Yehudah ben Tabay omer…uch’sheyiyu ba'alei dinin omdim l’fanecha yiyu b'einecha k’rsha'im. And when there are litigants standing before you see them as wicked. (Avos 1:8)
Rav Baruch HaLevi Epstein Z”L, author of the Torah Temimah, wondered why you would think of two people who came to a Bais Din to adjudicate their dispute as rishayim.
It is very difficult to call people who come to trial wicked; what wickedness have they done? On the contrary, they came to receive judgment according to the law of the Torah, that is why they came to the din Torah.. [At worst,] we might consider them deceivers since one of them may be deliberately trying to trick us. But to use the term rishayim, evildoers, is very cruel and very foreign to innocent people who came for a judgment based on Torah law.
Even more so we must explain the language of the Torah itself in this matter in Parshas Tzai'tzai (Devarim 25:1), when there will be a quarrel between people and they approach the judges who will judge them, justify the righteous and condemn the wicked. [The Torah is telling us that] one of the litigants was awarded the judgment and the other lost out. How can it be that the one who lost out is called a rasha? He did not do anything evil. He simply had a dispute with someone, nothing more. Wouldn’t it be more appropriate to say that one of the litigants was found to be correct and the other mistaken?
The explanation is that although we commonly use the term rasha to denote a sinner, a criminal, a traitor, or one who misuses the laws of Torah and life, also included in this term is one who has on occasion done something inappropriate. Even someone who did not violate a Torah principle or mitzvah, rather, just did something unfair and did not do it habitually is sometimes called a rasha.
The term rasha is also applied to someone who has lapsed in one of his middos, even briefly. For example, the gemara tells us that anyone who prays behind the synagogue is called a rasha…even though this person is a Yisrael kosher other than in this behavior.
Another gemara teaches that anyone who expresses anger is termed a rasha, based on Tehilim 10:4. (Nedarim 22b with the Ran) Here we see that just because someone became angry he is called a rasha even though the middah of anger is natural for every person, even the greatest of the great. (Baruch SheAmar on Avos 1:8, pages 35-36)
Rav Epstein Z”L makes a strong case for describing someone based on a temporary behavior. The descriptions change with the behaviors. It is what you did, not who you are. Yet the siddur seems to see it differently.
V’takeim es devarecha ki tzadik Ata. (Nehemiah 9:8) You [Hashem] kept your word because You are a tzadik. Hashem is a Tzadik? Is that the extent of our understanding of Hashem?
The Yesod Malchus Siddur translates ki tzadik Ata as sheharei bi’middas hatzedek Ata noheig, You kaviyachol conduct yourself with the middah of Tzedek. We see various middos when Hashem interacts with us. We refer to Hashem by the names of those middos because we cannot describe Hashem’s essence. (See Metzudas David and Malbim on Nehemiah 9:33) Hashem is the perfect synthesis of all middos none of which defines Hashem.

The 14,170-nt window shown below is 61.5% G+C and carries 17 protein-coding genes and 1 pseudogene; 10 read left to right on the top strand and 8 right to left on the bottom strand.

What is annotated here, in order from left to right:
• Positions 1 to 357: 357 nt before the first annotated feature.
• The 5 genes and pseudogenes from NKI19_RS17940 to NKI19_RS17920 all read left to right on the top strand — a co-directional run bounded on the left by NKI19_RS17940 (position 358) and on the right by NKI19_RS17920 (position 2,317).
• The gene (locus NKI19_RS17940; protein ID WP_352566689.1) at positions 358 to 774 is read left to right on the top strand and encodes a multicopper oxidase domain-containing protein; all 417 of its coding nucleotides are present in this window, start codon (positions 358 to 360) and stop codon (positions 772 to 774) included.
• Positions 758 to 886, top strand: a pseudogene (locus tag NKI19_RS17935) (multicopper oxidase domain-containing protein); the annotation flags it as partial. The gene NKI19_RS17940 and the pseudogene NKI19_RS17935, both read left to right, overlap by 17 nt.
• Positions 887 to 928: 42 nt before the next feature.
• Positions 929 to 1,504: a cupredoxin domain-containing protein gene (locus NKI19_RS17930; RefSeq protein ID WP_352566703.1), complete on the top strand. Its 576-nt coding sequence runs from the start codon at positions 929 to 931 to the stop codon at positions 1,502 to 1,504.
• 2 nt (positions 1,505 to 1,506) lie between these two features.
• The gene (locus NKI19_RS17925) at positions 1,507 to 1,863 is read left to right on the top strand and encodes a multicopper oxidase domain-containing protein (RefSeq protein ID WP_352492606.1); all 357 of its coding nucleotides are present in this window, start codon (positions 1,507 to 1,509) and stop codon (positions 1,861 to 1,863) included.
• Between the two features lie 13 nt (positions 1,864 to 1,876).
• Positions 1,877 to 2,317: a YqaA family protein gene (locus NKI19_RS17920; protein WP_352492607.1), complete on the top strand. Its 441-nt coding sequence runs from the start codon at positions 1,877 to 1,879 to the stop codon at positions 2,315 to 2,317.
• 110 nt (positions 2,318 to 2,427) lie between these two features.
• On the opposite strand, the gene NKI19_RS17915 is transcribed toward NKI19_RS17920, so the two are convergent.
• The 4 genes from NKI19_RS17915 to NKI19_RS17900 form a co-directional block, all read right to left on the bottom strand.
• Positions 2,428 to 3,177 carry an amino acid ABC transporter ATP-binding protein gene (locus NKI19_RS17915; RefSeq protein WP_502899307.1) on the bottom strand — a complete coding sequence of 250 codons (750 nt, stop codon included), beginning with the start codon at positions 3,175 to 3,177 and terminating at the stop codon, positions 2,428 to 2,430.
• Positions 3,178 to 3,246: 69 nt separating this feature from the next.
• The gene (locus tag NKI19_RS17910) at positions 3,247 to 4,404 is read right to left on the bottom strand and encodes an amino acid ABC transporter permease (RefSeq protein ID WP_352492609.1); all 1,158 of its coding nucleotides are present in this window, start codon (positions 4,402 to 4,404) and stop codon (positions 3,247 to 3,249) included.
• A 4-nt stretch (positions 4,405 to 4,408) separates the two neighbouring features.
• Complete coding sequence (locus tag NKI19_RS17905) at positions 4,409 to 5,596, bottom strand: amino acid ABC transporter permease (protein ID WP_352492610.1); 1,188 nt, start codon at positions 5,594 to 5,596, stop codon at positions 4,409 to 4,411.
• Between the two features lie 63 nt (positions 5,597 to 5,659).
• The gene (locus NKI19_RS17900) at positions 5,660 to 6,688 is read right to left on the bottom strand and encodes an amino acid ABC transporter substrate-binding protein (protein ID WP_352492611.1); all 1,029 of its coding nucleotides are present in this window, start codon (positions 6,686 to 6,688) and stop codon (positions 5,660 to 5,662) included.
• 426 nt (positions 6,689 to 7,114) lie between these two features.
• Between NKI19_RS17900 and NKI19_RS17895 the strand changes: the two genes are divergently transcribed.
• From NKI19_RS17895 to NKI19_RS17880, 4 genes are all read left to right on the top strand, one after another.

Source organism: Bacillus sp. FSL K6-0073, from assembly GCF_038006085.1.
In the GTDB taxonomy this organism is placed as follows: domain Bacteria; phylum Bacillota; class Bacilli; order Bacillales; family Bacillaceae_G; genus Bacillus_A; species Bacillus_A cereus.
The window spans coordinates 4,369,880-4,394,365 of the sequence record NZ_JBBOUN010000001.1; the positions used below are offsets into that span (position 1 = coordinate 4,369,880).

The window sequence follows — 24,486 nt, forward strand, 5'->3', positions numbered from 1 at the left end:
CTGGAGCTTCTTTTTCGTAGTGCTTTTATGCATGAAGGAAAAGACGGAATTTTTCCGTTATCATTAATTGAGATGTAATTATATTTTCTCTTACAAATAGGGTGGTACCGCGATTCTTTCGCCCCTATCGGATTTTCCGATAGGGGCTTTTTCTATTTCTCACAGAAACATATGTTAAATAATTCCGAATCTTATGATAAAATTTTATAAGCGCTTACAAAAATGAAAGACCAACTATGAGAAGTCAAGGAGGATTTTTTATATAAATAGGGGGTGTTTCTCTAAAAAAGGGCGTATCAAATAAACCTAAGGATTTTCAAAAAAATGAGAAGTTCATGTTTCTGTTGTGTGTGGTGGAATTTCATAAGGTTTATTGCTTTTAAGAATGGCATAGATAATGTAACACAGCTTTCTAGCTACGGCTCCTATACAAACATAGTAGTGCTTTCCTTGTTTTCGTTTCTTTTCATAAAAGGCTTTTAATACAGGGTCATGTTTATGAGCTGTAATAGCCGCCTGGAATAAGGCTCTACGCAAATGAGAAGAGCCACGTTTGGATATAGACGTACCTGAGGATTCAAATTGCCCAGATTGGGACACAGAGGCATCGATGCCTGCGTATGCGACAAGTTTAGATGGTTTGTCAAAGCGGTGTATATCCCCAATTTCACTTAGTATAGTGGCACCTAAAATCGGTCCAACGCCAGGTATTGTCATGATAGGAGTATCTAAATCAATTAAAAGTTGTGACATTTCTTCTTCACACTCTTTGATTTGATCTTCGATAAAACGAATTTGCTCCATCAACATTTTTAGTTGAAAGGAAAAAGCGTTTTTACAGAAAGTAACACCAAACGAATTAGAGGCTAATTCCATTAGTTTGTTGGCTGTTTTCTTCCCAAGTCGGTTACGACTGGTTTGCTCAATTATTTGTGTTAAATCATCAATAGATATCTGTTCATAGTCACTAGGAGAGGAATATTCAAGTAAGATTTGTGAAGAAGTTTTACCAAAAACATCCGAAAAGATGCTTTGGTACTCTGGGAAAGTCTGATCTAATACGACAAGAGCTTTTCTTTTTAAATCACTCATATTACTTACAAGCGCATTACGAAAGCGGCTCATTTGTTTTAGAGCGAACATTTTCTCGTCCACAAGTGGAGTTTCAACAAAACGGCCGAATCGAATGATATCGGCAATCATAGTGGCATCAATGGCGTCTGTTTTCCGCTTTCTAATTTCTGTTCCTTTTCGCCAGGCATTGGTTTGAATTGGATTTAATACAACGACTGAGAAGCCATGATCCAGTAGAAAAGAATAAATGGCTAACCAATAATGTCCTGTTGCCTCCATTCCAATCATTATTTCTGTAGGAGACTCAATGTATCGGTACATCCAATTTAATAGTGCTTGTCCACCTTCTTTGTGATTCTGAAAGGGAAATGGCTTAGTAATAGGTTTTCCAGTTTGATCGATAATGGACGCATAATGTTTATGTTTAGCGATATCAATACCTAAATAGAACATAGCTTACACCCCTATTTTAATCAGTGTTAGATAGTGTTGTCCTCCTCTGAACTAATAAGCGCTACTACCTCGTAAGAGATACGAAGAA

We, too, are not limited to being a rasha or a tzadik. We sometimes act as one and and sometimes as the other and neither one defines us. Acting with avarice does not mean we are stingy. We act calmly sometimes and agitated at other times. We do not thereby become a calm person or an agitated person.
When a parent tells a child she is smart or creative it becomes a failure when she does something that is not smart or creative. Parents sometimes say that isn’t who you are. What does a child think about not being who they are? How can that be reassuring to a child?
When a child frequently says smart statements and produces creative projects she does not become anything other than who she always is. Herself. And herself includes creativity, intelligence, and whatever you want to call statements and projects that do not display intelligence and creativity. She is all of the above.
What does all of the above include and how did we discover that we have all of these middos within us?
Vayizter Hashem Elokim min ha'adamah kol chayas hasadeh…v’yavei el ha'adam liros mah yikra lo v’khol asher yikra lo ha'adam nefesh chayah hu shemo. And Hashem formed from the earth all the beasts of the field…and brought them to Adam to see what he would call him and whatever Adam called him, the beasts of the field, was his name. (Braishis 2:19)
The Alshich HaKodesh has a fascinating analysis of the expression asher yikra lo ha'adam nefesh chayah which is beyond the scope of this article. Instead, let us turn to the Netziv to examine several questions:
Why did Hashem at this time form from the earth all the beasts?
What did Hashem want Adam to learn from naming the animals?
What are we to learn from Hashem’s asking Adam to name the animals?
The Netziv explains that each animal was formed from a particular earth. This resulted in each animal having a different middah. Adam was able to discern each animal’s middah and named it accordingly. Adam had never experienced any of these middos. Hashem wanted Adam to learn of these middos by discovering them in the various animals.
We are to learn from this that we are Adam-like, created from earth taken from every place on the planet, thus we have within us every middah. (Based on Haamek Davar, Braishis 2:19-20)
Our role as parents, spouses, and friends is not to tell anyone who they are. Our role in their lives, and in our own, is to develop all of our middos and know when and in what measure to apply them.
Rabbi Yitzchak Shmuel Ackerman is a Licensed Mental Health Counselor with specialties in marriage, dating, and parenting.
He is the author of Confident Parents, Competent Children, in Four Seconds at a Time Available at bookstores and on Amazon.
He can be reached at 718-344-6575.